What is the set that has the greatest cardinality?

  1. $\mathbb{R}$
  2. The set of all functions from $\mathbb{Z}$ to itself.
  3. The set of all functions from $\mathbb{R}$ to $\{0,1\}$.
  4. The set of all finite subsets of $\mathbb{R}$.
  5. The set of all polynomials with coefficients in $\mathbb{R}$.

How do I compare the cardinalities?

  1. That of $\mathbb R$
  2. That of $\mathbb R$
  3. That of $2^\mathbb R$
  4. That of $\mathbb R$
  5. That of $\mathbb R$

That is all have the same cardinality except 3 which has greater cardinality.

Basically you have to use the definition for cardinality comparision:

$|A| \le |B|$ means that there exists a surjection from $B$ to $A$

$|A| = |B|$ means that there exists a bijection between $A$ and $B$

Now we can start with concluding that the first and second have the same cardinality. First we can transform the functions in the second a little to be the set of functions from $\mathbb N$ to $\mathbb N$ by just mapping $\mathbb Z$ to $\mathbb N$. Now the functions corresponds to a sequence of numbers which can be mapped to a single number (just concatenate the numbers in base 8 and separate them by 8 and interpret it as a decimal part of a number).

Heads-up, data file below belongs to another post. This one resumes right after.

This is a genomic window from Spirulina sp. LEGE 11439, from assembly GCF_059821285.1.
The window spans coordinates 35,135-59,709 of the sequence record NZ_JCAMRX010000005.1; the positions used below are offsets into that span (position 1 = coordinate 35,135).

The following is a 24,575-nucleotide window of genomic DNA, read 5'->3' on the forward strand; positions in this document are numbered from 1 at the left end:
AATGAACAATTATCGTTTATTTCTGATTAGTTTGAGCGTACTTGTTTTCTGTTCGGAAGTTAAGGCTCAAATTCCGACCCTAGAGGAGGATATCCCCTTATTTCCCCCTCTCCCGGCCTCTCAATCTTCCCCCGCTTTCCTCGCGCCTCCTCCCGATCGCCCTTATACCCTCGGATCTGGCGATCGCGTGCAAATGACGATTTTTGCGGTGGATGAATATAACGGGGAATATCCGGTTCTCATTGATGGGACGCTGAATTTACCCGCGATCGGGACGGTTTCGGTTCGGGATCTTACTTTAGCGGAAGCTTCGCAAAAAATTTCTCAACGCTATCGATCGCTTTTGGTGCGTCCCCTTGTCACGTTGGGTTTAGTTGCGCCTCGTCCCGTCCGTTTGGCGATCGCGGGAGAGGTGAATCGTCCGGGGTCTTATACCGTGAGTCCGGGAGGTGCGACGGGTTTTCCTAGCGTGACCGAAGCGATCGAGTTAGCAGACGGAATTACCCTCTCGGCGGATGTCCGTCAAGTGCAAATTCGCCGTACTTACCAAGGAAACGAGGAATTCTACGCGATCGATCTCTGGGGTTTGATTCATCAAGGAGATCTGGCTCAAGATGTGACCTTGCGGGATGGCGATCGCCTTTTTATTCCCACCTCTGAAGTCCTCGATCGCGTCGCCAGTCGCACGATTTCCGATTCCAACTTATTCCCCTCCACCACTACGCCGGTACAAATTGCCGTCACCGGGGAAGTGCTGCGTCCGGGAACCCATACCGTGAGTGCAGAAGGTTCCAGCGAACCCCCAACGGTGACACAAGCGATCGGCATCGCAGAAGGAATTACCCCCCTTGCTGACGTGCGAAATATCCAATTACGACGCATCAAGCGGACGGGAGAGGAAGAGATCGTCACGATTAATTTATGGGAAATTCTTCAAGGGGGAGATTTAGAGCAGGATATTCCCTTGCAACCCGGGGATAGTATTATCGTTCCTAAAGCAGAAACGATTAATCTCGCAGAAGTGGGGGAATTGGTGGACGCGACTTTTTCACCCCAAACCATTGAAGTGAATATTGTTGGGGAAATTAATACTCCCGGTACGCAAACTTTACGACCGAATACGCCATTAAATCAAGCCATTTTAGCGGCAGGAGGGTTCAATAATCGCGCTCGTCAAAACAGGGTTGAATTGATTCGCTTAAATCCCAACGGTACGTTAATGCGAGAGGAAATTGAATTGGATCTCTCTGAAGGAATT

Next the third we note that these functions are characteristic function for some subset of $\mathbb R$. The cardinality for that set is same as $2^\mathbb R$, which is larger than $\mathbb R$.

The fourth and fifth are the same because a polynomial is given by a finite number of coefficients and consequently the number of polynomials of degree n is the same as $\mathbb R^n$ (which is the same as for $\mathbb R$). The number of subsets with $n$ elements are the same ($|\mathbb R|/n!$). Then all of them are just the countable union of sets of specified size, so the cardinality is again that of $\mathbb R$.


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